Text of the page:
The Asus Fonepad 7 FE375CXG is a niche device and isn't exactly keeping it a secret. A compact, affordable tablet like the rest of them seven-inchers when it comes to the usual stuff like email, web browsing and whatever commuters and vacationers do. And by the way, calling and texting may as well be on the list too. There're more than enough tablets that can do that.
Dual SIM tablets? Now, that's where the Asus Fonepads are virtually unchallenged. Not by major brands anyway. Lenovo has a couple of entry-level offers and the rest are names most people haven't even heard about.
There you go, it's a small niche but therefore vacant. The question is, of course, will people want a dual-SIM tablet in the first place. Our guess is, the Wi-Fi-only Nexus 7's have sold more units than the cellular version. And whoever bought the latter didn't do it for the calls - the Nexus line doesn't support them.
Tablets that can take phone calls have their uses, at the very least you don't have to carry two devices if you're travelling. Wired or Bluetooth headphones is all it takes. Though honestly, we do think taking pictures with an iPad is a lot more embarrassing than holding a 7" tablet to your face.
The second SIM card just adds some extra flexibility, letting you combine a plan for calls and one for data, or keep work and personal apart. And that's on top of the typical tablet stuff. Browsing the web, viewing images and documents, reading, playing games.
The Fonepad 7's seven-inch HD screen is good enough for all of that. It actually is capable of great colors and contrast, but those are occasionally ruined by the highly reflective surface. The hardware is ...well... affordable: a mediocre processor with fast graphics. And the camera is just the abysmal 2MP fixed focus.
The SD card slot means you can store tons of music and videos. These can be enjoyed on the stereo speakers or the tablet can be your wireless player, displaying content on compatible big screens. The Asus Fonepad 7 can connect to other devices as well: tablets, phones and computers.
Priced at about €165, the Fonepad 7 FE375CXG is attractive enough even with all those rough edges. Sure you can do better, but you'll have to pay more - and most likely sacrifice the second SIM.
Speaking of, Asus is shaping up as the brand of choice if you're after a tablet with a couple of SIM slots. The one we're reviewing has an alternative with a better camera and faster 1.83GHz processor. If imaging is important, the very recent Asus Fonepad 7 FE171CG (we know, those names are ridiculous) will offer an 8MP rear and 2MP front cameras. To stay within budget though, it only has an entry-level 600 x 1024 screen. There's even an eight-incher, the Fonepad 8, which has the same specs as our guest, with only a higher-res 5MP rear cam.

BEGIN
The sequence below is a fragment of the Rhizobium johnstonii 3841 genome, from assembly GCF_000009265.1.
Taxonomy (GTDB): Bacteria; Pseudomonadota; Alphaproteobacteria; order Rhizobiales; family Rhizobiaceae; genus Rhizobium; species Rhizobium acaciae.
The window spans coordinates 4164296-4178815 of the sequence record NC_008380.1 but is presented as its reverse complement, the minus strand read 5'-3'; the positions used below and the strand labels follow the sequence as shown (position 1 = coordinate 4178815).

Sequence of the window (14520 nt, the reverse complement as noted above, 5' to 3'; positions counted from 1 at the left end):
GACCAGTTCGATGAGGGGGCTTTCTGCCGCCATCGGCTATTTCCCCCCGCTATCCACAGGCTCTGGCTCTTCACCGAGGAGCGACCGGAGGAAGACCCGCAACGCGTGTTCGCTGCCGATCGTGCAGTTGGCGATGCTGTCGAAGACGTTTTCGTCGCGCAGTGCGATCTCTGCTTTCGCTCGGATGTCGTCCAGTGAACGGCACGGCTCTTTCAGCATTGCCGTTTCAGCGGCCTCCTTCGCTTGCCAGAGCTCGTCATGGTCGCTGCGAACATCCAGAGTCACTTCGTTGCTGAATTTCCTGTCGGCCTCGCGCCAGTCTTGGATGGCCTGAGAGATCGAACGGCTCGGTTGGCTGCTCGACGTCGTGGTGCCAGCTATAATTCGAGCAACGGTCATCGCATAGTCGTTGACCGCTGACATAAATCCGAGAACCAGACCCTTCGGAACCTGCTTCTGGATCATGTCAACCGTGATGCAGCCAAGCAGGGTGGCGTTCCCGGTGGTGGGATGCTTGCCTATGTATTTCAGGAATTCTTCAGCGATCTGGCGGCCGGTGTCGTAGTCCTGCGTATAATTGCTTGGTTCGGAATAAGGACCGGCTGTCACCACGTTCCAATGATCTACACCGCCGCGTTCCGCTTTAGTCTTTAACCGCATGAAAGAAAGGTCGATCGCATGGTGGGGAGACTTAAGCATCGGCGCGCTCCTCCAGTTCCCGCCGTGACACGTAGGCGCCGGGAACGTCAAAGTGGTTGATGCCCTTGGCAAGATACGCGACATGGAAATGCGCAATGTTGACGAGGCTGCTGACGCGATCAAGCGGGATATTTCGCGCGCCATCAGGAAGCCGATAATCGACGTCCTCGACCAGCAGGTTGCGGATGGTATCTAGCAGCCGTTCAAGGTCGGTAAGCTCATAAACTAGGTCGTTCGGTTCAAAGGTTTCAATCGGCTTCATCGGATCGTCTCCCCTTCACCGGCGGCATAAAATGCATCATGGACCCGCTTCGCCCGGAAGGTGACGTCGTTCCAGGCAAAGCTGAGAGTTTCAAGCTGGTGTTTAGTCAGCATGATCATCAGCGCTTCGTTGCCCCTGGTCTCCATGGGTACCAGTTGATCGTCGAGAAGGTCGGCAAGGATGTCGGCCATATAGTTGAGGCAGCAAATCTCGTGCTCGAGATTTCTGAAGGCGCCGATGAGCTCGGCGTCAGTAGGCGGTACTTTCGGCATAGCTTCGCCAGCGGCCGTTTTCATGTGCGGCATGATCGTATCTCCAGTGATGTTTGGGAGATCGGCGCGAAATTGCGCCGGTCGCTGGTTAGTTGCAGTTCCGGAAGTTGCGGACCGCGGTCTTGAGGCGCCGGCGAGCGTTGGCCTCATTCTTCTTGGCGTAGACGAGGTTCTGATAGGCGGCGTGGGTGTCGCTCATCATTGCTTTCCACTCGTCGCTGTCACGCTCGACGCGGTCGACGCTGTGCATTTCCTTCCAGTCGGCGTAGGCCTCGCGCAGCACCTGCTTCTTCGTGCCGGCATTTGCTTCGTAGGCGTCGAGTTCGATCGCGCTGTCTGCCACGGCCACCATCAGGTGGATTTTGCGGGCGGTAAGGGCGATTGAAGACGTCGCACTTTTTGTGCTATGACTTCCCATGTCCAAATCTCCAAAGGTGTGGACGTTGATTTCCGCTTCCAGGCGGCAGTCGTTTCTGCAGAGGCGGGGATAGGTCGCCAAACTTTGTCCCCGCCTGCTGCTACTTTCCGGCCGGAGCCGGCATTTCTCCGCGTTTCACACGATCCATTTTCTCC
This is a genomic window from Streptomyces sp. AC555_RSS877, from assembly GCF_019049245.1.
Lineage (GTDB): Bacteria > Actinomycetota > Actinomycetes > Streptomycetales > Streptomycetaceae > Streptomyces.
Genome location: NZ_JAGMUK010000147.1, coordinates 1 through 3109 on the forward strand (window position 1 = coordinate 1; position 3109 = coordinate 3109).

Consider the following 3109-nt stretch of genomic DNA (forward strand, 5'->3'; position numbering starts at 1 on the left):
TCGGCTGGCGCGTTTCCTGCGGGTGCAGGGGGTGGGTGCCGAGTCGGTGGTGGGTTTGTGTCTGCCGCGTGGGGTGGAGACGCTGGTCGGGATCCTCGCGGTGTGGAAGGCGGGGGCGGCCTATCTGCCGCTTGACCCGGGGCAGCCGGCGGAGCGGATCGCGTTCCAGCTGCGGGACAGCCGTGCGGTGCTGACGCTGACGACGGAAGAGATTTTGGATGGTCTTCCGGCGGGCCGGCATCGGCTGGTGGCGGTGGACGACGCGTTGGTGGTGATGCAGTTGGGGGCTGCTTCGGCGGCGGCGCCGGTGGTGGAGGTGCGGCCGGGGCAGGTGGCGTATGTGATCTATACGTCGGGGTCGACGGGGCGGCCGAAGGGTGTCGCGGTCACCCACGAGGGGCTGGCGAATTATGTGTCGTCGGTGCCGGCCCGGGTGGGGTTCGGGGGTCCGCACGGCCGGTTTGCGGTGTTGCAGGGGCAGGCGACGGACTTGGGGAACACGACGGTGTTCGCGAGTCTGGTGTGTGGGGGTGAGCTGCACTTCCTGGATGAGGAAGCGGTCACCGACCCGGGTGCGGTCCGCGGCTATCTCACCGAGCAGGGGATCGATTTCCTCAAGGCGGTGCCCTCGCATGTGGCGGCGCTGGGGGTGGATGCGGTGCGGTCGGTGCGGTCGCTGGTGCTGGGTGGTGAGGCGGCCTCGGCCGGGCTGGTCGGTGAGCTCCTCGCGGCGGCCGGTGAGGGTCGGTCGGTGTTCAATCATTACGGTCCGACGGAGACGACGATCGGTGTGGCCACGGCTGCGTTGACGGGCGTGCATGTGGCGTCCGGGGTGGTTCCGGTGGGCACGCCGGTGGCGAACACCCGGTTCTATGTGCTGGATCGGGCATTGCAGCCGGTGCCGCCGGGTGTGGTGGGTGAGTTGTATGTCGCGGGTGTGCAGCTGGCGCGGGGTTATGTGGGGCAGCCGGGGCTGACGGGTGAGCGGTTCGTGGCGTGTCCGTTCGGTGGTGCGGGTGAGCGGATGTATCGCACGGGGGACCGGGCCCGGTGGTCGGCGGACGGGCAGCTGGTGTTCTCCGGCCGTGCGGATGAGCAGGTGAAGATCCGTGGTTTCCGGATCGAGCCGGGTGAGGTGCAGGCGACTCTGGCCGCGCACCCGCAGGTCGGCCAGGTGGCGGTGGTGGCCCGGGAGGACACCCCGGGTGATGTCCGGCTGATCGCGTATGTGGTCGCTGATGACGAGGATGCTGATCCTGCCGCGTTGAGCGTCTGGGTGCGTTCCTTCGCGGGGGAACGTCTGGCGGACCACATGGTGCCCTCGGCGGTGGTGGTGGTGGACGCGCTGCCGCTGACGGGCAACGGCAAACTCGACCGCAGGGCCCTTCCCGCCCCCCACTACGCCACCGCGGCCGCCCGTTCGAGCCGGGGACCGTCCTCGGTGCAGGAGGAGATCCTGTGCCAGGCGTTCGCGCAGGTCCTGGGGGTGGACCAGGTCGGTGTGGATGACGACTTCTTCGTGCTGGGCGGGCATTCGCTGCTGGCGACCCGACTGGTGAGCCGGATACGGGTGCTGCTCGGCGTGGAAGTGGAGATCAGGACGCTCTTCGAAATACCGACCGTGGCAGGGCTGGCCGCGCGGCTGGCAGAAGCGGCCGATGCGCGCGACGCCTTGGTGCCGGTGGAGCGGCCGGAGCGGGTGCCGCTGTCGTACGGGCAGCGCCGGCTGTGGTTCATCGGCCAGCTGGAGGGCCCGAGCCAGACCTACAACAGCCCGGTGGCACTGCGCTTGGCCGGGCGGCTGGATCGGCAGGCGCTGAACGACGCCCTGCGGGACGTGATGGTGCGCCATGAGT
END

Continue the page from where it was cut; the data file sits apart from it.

The Lenovo IdeaTab A3000 is probably the only meaningful alternative with dual-SIM support. It's quite old though and KitKat is less than certain. You'll get a 5MP camera but only a WSVGA screen.
The choice of single-SIM tablets capable of making calls is a lot bigger. Samsung's Galaxy Tabs have been supporting this for a few generations now. The latest Galaxy Tab 4 7.0 3G will charge double but the Tab 3 Lite 7.0 3G should be quite affordable.
If money is of no issue, you may as well look at the Huawei MediaPad X1. The Asus Fonepad stands no chance obviously against an almost bezel-less Full HD screen, LTE and a 13MP camera with LED flash. A more down-to-earth option is obviously the Huawei MediaPad 7 Youth2.
The Asus Fonepad 7 FE375CXG is by no means perfect but it's one of the more affordable compact tablets. The voice-call support is adding to its productivity and dual-SIM lets it get away with things a regular tablet would've found it hard to justify. Cheap and sensible, with a near unique feature. Asus could've done a lot worse.